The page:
AUGUSTA, Maine — Justices on Maine’s highest court on Tuesday grilled both sides of a heated dispute over whether the lead prosecutors should be ousted from the trial of a mother accused of beating her 10-year-old daughter to death.
The Maine Supreme Judicial Court wanted to know how prosecutors improperly handled out-of-state subpoenas, and whether their misstep damaged the chance of a fair trial for Sharon Carrillo.
The legal spat started in April when attorneys representing Carrillo tried to have the entire attorney general’s office removed from the case after prosecutors sent subpoenas to a New York school for students with learning disabilities and a Walmart where she formerly worked requesting Carrillo’s personal records, including privileged information regarding her mental health.
The out-of-state subpoenas failed to go through proper court channels, and indicated a school official would have to attend a court hearing in Maine if she didn’t send the records. No such hearing date was ever scheduled.
“How can a fictitious established court date be something that is purely a mistake?” Chief Justice Leigh Saufley asked Leanne Robbin, who represented the attorney general’s office at the Tuesday hearing. “That looks like an intentional action.”
Robbin explained that the AG’s office mistakenly overlooked the proper process, even though it’s aware of the rules for how out-of-state subpoenas should be handled.
“Sometimes when there are a lot of balls in the air, balls get dropped,” she said.
Robbin argued that removing the prosecutors who knew the case best would set a “terrible precedent.” She also claimed that the AG’s office had implemented changes to ensure such subpoena missteps didn’t happen again.
Chris MacLean, Carrillo’s lead defense attorney, told justices that Carrillo was “shaken to the core by this violation of her rights.”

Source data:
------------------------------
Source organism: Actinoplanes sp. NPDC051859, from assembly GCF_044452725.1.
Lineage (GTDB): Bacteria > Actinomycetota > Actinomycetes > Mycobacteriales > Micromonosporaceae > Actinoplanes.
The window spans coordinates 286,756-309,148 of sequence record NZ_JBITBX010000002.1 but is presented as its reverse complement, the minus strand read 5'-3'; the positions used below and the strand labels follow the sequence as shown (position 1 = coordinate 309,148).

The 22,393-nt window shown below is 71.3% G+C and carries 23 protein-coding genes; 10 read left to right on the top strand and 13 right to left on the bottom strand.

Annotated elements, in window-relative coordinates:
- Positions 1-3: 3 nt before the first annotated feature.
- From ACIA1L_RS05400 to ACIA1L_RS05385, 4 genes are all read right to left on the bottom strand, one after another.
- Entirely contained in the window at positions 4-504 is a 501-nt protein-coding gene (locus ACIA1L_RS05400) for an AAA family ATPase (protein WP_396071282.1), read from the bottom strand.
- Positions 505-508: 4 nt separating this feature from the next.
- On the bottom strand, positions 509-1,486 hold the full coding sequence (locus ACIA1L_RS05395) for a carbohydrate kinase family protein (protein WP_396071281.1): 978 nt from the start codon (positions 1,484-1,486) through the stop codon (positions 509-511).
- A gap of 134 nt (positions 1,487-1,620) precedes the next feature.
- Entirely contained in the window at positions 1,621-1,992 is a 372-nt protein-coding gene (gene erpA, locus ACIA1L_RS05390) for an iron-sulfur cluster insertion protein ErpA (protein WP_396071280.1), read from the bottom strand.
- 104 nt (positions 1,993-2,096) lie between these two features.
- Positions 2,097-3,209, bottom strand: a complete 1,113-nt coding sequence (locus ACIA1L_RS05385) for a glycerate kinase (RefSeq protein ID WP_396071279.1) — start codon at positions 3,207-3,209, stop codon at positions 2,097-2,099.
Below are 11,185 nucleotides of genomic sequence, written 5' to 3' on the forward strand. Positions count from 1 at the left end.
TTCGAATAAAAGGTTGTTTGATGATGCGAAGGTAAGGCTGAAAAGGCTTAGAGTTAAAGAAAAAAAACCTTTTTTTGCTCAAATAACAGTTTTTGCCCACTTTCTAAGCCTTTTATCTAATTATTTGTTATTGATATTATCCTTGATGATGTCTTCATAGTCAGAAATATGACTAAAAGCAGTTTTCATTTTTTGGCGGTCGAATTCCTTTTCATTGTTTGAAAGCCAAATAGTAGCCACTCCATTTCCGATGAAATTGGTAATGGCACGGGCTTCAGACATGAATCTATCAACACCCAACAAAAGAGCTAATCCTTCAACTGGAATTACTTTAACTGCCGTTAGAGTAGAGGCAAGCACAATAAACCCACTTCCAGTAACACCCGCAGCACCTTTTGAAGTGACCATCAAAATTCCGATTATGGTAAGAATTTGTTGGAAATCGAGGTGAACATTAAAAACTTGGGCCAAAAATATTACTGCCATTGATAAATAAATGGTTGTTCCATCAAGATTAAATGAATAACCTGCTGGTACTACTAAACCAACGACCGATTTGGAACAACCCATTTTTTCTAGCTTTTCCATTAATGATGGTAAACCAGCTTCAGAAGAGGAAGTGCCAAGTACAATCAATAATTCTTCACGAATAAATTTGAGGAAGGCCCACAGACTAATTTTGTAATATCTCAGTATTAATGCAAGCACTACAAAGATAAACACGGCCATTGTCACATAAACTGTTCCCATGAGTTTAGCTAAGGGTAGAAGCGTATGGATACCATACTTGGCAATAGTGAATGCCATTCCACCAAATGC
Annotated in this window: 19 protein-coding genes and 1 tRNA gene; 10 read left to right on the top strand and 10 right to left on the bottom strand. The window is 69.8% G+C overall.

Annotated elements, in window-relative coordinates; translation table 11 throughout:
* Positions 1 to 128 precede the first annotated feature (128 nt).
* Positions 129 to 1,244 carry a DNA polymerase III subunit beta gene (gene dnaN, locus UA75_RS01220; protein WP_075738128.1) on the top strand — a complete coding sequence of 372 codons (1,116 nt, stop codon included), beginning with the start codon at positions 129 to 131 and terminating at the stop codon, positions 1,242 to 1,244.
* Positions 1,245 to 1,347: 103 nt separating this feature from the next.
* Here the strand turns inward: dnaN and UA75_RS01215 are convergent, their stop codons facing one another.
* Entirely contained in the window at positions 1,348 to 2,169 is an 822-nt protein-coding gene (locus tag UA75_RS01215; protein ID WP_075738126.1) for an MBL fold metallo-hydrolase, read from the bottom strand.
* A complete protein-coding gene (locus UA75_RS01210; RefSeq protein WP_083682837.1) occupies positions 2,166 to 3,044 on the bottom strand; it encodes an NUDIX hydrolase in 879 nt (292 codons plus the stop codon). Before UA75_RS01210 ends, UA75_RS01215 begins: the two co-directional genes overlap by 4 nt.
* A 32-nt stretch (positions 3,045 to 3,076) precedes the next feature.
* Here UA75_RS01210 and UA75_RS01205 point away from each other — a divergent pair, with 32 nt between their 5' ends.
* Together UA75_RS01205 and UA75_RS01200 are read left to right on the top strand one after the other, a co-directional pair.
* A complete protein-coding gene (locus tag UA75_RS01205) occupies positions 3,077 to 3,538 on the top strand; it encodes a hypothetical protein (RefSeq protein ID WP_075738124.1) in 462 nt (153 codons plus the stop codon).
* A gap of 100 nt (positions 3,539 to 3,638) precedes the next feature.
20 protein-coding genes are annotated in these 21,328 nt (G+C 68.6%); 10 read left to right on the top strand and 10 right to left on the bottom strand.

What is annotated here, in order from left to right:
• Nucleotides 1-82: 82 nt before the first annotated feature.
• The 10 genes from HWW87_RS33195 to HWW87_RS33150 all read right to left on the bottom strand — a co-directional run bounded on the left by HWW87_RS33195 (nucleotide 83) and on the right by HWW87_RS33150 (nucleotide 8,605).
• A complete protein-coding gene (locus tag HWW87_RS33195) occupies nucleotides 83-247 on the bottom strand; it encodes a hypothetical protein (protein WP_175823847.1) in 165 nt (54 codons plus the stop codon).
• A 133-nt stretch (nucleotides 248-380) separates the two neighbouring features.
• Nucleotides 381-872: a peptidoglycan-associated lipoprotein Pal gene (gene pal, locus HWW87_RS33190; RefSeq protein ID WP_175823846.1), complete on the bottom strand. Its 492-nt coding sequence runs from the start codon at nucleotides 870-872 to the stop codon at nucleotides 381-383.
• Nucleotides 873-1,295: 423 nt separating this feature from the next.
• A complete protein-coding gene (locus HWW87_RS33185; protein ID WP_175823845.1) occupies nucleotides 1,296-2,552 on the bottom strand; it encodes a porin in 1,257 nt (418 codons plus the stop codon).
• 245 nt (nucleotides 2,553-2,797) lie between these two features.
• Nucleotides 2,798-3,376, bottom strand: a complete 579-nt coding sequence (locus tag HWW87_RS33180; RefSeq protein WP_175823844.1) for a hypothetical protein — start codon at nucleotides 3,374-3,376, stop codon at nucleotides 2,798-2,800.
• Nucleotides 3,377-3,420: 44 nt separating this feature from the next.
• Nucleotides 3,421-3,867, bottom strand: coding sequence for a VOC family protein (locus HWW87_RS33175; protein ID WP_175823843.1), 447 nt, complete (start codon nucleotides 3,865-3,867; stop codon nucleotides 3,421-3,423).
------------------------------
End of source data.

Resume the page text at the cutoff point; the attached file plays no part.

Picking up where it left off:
But several justices questioned what damage had actually been done and how disqualifying prosecutors would resolve it.
Justice Donald Alexander said both sides have been open about the fact that Carrillo’s mental health likely will become a factor in the case. If it does, the prosecution would get access to any confidential records on Carrillo’s mental state that come into evidence.
“What is it that is lost since it appears everyone understands your client is challenged,” and evidence of that will likely become public, Saufley asked.
MacLean has said his client has “the mentality of a 12-year-old” and might be more inclined to take a plea deal if she feels prosecutors won’t treat her fairly in gathering evidence or at a trial.
Both Carrillo and her husband, Julio Carrillo, face murder charges in connection with the death of Sharon Carrillo’s 10-year-old daughter, Marissa Kennedy. Prosecutors say the Carrillos physically abused the child on a daily basis for months before the girl succumbed to her injuries in February at the Stockton Springs condominium where the family was living.
In March, Waldo County Superior Court Justice Robert Murray ordered the state to turn over or destroy any records it received in response to the out-of-state subpoenas. Prosecutors handed the paper records over in a sealed envelope and later submitted affidavits detailing who in the AG’s office saw the records and to what extent.
A month later, Murray decided prosecutors shouldn’t be removed from the case because they’d sufficiently minimized potential damage caused by the “procedural error.”
MacLean appealed that decision to the Maine Supreme Judicial Court. He has backed off his call to have the entire AG’s office removed, but still wants the two lead prosecutors, assistant attorney generals Leane Zainea and Donald Macomber, to be disqualified.
Macomber, who signed off on the subpoenas, admitted to mistakes in court, but said the defense’s actions amount to character assassination. Prosecutors have argued the disqualification effort is a distraction from the real issue — bringing justice to Kennedy’s alleged killers. Members of the attorney general’s office declined to comment after Tuesday’s hearing.
“It is our view that this [appeal] was more to embarrass those individual prosecutors” than to protect the defendant, Robbin told the justices.
On only five previous occasions has the Maine Supreme Judicial Court weighed appeals of a lower court’s ruling on a motion to disqualify attorneys before trial. This is the first time it’s ever happened in a criminal case, and the highest-profile case among those instances.
Normally, murder cases don’t reach the state’s highest court until after the trial and verdict.
The Carrillo hearing was expedited, so justices are expected to issue a decision within a few weeks.
The Carrillos likely won’t go to trial until sometime in 2019.
Follow Nick McCrea on Twitter at @nmccrea213.
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